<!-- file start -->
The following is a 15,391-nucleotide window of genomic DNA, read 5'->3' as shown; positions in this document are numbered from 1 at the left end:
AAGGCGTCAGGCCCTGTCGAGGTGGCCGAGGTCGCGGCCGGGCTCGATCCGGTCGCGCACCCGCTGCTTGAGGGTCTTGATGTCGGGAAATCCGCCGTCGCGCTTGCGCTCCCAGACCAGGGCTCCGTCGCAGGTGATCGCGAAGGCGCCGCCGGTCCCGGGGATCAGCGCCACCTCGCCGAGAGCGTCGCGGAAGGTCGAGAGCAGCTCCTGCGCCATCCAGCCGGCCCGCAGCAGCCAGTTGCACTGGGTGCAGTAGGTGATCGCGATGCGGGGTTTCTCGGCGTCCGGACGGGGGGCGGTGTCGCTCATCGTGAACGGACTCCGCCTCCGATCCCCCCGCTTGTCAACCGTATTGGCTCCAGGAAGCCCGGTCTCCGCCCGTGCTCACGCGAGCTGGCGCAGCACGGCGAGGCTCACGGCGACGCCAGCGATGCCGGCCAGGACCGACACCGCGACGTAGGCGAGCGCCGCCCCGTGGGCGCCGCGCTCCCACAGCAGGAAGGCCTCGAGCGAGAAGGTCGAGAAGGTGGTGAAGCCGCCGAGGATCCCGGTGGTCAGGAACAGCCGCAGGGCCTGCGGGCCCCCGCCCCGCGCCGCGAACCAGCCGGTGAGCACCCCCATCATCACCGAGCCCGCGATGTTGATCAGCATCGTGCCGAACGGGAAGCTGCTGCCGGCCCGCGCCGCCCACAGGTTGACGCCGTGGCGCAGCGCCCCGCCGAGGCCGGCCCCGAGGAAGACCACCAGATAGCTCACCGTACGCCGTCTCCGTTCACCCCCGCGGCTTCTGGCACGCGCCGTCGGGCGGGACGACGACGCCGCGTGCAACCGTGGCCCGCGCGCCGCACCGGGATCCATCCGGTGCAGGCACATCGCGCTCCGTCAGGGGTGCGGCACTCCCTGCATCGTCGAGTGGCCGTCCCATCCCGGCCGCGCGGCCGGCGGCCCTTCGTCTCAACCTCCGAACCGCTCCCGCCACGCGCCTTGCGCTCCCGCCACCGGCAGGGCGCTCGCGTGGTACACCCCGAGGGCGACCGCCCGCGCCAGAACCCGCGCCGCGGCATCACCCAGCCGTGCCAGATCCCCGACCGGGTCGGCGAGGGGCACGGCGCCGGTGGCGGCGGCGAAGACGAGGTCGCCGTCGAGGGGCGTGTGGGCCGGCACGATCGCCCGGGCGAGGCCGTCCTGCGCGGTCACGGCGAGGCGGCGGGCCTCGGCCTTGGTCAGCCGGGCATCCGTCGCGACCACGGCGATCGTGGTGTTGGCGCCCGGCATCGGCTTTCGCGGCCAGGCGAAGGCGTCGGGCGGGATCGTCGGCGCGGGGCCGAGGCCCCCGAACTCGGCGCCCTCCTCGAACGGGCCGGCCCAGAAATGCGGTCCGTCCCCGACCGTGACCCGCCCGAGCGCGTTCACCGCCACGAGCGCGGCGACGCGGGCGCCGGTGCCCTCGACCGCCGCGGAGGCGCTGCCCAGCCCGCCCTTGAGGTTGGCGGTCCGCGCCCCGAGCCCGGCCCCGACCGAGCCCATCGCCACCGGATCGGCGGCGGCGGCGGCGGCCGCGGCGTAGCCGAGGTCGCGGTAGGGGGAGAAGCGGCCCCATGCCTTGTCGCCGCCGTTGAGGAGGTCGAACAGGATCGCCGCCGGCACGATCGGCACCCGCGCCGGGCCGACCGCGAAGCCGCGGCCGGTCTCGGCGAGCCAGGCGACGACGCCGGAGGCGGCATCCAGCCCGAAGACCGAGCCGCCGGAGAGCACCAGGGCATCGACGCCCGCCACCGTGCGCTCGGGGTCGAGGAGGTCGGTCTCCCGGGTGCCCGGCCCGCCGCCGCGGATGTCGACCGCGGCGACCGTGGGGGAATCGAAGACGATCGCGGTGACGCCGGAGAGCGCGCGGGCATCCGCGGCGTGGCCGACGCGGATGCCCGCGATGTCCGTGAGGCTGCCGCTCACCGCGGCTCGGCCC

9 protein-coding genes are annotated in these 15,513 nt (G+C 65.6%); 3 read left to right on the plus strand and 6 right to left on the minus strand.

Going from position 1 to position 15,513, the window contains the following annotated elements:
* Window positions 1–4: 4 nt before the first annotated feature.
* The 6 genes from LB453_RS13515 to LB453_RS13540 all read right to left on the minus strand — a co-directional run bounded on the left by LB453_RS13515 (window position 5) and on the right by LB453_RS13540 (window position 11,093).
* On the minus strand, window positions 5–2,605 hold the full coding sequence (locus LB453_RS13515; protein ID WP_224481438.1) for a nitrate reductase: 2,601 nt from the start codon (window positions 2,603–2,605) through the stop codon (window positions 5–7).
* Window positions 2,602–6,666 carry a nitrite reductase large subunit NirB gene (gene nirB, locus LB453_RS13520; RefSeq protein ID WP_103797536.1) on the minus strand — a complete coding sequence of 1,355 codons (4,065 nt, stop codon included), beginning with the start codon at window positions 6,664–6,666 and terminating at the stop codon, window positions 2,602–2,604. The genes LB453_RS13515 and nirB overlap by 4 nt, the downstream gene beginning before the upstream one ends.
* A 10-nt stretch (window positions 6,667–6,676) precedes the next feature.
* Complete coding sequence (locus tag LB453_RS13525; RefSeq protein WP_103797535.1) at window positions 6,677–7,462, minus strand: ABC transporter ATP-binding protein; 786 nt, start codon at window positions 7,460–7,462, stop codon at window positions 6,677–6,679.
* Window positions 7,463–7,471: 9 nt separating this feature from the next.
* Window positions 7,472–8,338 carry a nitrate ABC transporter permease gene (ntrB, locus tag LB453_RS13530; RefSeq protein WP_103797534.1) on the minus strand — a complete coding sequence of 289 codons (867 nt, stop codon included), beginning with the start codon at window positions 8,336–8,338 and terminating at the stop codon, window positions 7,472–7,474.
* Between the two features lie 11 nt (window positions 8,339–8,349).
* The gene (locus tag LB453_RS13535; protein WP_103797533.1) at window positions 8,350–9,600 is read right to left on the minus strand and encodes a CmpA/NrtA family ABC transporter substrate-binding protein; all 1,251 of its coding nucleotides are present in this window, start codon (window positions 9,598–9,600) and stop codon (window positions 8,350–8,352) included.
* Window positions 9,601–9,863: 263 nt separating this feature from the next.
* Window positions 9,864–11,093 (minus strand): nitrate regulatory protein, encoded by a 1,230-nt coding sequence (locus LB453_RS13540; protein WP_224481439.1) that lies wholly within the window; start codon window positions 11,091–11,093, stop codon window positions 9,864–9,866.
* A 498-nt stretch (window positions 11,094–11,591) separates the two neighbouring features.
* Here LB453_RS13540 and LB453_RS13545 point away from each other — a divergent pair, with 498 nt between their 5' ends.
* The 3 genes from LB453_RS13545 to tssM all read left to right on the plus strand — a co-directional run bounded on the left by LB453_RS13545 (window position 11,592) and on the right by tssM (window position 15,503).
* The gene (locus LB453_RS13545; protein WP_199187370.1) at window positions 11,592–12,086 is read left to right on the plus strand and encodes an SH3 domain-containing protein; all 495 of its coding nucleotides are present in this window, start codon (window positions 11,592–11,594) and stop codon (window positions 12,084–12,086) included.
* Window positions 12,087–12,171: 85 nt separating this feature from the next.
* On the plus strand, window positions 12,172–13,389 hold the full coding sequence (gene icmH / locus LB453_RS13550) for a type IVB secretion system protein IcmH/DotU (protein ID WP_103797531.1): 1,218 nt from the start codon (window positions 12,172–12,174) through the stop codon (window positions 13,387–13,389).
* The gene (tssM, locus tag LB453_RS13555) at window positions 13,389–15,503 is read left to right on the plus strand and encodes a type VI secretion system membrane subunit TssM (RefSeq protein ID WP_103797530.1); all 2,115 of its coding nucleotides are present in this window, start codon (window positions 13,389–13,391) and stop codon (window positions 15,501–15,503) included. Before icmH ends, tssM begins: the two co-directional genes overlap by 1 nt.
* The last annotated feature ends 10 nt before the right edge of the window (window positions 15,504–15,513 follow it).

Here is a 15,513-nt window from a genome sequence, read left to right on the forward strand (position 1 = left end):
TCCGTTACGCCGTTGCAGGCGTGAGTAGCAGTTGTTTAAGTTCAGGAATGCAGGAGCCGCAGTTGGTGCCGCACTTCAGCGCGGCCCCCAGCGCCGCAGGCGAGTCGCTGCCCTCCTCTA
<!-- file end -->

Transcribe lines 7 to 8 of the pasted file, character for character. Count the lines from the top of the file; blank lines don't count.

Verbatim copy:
* On the minus strand, window positions 5–2,605 hold the full coding sequence (locus LB453_RS13515; protein ID WP_224481438.1) for a nitrate reductase: 2,601 nt from the start codon (window positions 2,603–2,605) through the stop codon (window positions 5–7).
* Window positions 2,602–6,666 carry a nitrite reductase large subunit NirB gene (gene nirB, locus LB453_RS13520; RefSeq protein ID WP_103797536.1) on the minus strand — a complete coding sequence of 1,355 codons (4,065 nt, stop codon included), beginning with the start codon at window positions 6,664–6,666 and terminating at the stop codon, window positions 2,602–2,604. The genes LB453_RS13515 and nirB overlap by 4 nt, the downstream gene beginning before the upstream one ends.